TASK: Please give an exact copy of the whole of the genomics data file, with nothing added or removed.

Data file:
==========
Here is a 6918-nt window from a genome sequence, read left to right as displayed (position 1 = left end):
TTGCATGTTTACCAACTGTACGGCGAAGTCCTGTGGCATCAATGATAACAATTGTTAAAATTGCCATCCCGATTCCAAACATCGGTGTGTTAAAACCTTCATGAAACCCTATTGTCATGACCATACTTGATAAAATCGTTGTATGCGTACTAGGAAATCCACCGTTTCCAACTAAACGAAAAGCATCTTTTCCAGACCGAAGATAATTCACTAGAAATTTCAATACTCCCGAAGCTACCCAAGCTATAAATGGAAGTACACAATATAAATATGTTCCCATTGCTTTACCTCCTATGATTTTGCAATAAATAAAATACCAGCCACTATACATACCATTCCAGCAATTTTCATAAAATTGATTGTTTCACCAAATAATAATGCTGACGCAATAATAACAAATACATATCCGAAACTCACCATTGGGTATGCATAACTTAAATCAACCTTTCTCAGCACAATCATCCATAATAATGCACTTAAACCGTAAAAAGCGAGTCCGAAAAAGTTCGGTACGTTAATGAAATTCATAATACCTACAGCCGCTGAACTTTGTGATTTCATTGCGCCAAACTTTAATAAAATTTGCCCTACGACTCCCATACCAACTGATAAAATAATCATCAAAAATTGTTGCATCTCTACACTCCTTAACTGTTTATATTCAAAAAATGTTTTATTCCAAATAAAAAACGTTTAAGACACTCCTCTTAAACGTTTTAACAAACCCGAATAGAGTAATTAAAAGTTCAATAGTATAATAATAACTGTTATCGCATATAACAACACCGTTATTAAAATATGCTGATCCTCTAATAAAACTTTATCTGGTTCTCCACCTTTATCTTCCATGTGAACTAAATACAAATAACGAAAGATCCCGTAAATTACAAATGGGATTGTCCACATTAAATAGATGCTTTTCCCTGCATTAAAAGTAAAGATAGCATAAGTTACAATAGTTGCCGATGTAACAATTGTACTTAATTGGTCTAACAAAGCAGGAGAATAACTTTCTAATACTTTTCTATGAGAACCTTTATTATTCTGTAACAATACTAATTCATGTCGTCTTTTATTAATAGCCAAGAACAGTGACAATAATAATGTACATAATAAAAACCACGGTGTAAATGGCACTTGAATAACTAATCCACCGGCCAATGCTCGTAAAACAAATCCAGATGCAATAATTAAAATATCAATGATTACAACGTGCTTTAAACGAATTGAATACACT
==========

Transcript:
Here is a 6918-nt window from a genome sequence, read left to right as displayed (position 1 = left end):
TTGCATGTTTACCAACTGTACGGCGAAGTCCTGTGGCATCAATGATAACAATTGTTAAAATTGCCATCCCGATTCCAAACATCGGTGTGTTAAAACCTTCATGAAACCCTATTGTCATGACCATACTTGATAAAATCGTTGTATGCGTACTAGGAAATCCACCGTTTCCAACTAAACGAAAAGCATCTTTTCCAGACCGAAGATAATTCACTAGAAATTTCAATACTCCCGAAGCTACCCAAGCTATAAATGGAAGTACACAATATAAATATGTTCCCATTGCTTTACCTCCTATGATTTTGCAATAAATAAAATACCAGCCACTATACATACCATTCCAGCAATTTTCATAAAATTGATTGTTTCACCAAATAATAATGCTGACGCAATAATAACAAATACATATCCGAAACTCACCATTGGGTATGCATAACTTAAATCAACCTTTCTCAGCACAATCATCCATAATAATGCACTTAAACCGTAAAAAGCGAGTCCGAAAAAGTTCGGTACGTTAATGAAATTCATAATACCTACAGCCGCTGAACTTTGTGATTTCATTGCGCCAAACTTTAATAAAATTTGCCCTACGACTCCCATACCAACTGATAAAATAATCATCAAAAATTGTTGCATCTCTACACTCCTTAACTGTTTATATTCAAAAAATGTTTTATTCCAAATAAAAAACGTTTAAGACACTCCTCTTAAACGTTTTAACAAACCCGAATAGAGTAATTAAAAGTTCAATAGTATAATAATAACTGTTATCGCATATAACAACACCGTTATTAAAATATGCTGATCCTCTAATAAAACTTTATCTGGTTCTCCACCTTTATCTTCCATGTGAACTAAATACAAATAACGAAAGATCCCGTAAATTACAAATGGGATTGTCCACATTAAATAGATGCTTTTCCCTGCATTAAAAGTAAAGATAGCATAAGTTACAATAGTTGCCGATGTAACAATTGTACTTAATTGGTCTAACAAAGCAGGAGAATAACTTTCTAATACTTTTCTATGAGAACCTTTATTATTCTGTAACAATACTAATTCATGTCGTCTTTTATTAATAGCCAAGAACAGTGACAATAATAATGTACATAATAAAAACCACGGTGTAAATGGCACTTGAATAACTAATCCACCGGCCAATGCTCGTAAAACAAATCCAGATGCAATAATTAAAATATCAATGATTACAACGTGCTTTAAACGAATTGAATACACT